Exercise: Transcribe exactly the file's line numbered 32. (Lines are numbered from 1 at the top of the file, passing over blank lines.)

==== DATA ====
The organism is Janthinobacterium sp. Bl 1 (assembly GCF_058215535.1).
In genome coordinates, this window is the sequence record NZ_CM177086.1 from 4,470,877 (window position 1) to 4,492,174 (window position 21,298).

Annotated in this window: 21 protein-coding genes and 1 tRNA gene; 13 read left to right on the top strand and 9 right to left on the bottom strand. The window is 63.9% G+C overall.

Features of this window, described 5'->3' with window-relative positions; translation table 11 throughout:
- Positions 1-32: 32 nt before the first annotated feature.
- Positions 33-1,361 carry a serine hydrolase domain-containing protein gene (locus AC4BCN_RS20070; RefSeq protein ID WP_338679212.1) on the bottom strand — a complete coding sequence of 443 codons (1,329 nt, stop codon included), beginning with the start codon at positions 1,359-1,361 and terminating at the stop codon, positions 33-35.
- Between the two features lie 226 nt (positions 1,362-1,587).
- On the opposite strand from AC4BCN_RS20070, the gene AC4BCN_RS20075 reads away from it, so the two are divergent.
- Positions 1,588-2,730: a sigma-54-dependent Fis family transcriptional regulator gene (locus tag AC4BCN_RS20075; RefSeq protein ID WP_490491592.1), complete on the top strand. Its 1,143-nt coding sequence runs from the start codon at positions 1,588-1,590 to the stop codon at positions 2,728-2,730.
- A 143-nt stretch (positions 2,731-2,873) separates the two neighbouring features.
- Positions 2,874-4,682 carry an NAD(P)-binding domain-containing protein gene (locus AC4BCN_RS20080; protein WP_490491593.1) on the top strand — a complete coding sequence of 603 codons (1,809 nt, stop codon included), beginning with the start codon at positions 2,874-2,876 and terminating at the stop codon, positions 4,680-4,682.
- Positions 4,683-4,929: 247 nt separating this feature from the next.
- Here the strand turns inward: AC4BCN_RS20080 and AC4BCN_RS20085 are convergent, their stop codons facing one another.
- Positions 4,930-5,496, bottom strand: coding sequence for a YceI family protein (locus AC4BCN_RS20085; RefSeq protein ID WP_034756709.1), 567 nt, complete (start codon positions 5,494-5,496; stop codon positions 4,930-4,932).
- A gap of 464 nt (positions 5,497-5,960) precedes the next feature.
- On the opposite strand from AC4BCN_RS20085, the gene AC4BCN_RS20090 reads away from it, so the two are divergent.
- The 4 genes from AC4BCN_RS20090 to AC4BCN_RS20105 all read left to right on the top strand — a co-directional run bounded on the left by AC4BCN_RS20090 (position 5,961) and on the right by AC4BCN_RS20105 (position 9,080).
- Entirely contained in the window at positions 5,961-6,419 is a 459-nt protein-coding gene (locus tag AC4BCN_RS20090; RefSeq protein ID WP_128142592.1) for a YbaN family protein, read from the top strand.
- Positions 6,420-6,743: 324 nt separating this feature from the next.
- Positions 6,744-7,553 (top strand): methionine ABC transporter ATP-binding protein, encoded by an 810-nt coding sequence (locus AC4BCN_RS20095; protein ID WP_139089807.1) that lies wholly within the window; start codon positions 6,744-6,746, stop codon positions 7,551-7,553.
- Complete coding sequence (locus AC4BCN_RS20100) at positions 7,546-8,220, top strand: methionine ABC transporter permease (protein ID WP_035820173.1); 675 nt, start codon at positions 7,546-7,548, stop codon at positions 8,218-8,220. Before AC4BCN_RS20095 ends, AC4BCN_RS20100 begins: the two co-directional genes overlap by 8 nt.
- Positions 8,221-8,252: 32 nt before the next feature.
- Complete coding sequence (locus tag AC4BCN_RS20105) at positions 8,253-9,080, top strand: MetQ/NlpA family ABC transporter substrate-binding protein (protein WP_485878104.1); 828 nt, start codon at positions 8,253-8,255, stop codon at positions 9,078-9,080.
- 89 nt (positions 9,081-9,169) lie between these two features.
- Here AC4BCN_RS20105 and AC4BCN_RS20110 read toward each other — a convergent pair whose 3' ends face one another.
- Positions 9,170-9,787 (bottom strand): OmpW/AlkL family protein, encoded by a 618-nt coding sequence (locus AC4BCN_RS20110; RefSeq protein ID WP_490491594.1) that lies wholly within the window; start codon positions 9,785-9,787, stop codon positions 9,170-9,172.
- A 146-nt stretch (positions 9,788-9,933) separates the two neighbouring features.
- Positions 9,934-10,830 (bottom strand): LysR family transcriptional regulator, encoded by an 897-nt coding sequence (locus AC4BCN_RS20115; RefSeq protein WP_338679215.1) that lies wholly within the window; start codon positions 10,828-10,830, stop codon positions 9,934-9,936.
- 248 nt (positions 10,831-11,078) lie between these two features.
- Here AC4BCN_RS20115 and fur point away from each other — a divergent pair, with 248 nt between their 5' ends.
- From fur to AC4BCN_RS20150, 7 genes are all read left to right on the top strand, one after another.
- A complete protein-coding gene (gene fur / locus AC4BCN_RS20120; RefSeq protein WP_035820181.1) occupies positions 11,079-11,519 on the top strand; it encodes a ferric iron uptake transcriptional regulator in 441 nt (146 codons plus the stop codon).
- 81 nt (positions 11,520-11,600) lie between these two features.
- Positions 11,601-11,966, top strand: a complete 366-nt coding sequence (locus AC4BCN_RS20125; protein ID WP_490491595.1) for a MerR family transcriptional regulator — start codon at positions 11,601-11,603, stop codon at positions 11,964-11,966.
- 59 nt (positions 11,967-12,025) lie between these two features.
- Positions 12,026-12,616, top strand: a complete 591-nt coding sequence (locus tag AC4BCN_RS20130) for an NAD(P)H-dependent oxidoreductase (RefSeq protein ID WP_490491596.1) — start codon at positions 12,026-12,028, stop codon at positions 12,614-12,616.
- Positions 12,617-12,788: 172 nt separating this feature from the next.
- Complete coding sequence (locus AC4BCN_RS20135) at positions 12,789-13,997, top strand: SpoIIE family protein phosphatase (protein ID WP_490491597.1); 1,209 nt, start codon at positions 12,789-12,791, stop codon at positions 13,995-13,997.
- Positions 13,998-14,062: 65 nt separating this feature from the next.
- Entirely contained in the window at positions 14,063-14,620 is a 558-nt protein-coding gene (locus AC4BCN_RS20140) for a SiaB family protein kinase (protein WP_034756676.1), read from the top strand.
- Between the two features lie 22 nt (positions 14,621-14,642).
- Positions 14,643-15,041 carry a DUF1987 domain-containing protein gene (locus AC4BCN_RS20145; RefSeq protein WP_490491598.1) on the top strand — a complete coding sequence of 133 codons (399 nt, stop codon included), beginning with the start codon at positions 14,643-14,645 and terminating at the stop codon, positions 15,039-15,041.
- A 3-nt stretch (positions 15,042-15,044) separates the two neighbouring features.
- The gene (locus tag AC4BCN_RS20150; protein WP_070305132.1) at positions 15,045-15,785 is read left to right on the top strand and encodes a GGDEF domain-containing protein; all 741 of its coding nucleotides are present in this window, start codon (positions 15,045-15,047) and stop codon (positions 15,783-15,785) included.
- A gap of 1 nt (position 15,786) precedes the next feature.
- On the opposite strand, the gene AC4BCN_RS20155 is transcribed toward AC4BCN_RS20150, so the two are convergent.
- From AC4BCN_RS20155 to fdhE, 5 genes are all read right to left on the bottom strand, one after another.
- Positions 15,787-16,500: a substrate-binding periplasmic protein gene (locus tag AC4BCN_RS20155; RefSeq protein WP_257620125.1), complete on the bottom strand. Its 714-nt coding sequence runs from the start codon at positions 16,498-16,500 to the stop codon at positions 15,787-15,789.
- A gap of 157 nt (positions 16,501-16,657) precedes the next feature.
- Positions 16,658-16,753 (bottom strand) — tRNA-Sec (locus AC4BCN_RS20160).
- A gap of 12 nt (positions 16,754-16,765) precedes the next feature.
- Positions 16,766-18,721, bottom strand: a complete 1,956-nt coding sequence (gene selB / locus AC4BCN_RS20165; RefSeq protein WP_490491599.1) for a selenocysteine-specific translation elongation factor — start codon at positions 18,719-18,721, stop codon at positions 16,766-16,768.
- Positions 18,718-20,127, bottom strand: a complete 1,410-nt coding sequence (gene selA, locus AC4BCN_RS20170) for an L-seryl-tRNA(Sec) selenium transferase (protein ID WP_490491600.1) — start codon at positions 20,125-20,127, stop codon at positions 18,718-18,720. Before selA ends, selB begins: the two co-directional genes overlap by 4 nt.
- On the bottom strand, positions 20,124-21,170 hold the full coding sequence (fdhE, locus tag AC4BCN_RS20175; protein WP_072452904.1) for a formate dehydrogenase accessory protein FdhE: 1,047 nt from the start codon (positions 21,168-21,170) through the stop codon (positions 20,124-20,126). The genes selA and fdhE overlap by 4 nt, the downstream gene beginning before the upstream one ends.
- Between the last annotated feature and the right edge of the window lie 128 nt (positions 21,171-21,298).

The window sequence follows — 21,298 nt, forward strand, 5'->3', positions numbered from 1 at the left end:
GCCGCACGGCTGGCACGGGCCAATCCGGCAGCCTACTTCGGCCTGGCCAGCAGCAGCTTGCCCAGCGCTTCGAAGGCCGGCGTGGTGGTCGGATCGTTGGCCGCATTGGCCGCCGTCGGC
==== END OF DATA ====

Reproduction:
- A complete protein-coding gene (gene fur / locus AC4BCN_RS20120; RefSeq protein WP_035820181.1) occupies positions 11,079-11,519 on the top strand; it encodes a ferric iron uptake transcriptional regulator in 441 nt (146 codons plus the stop codon).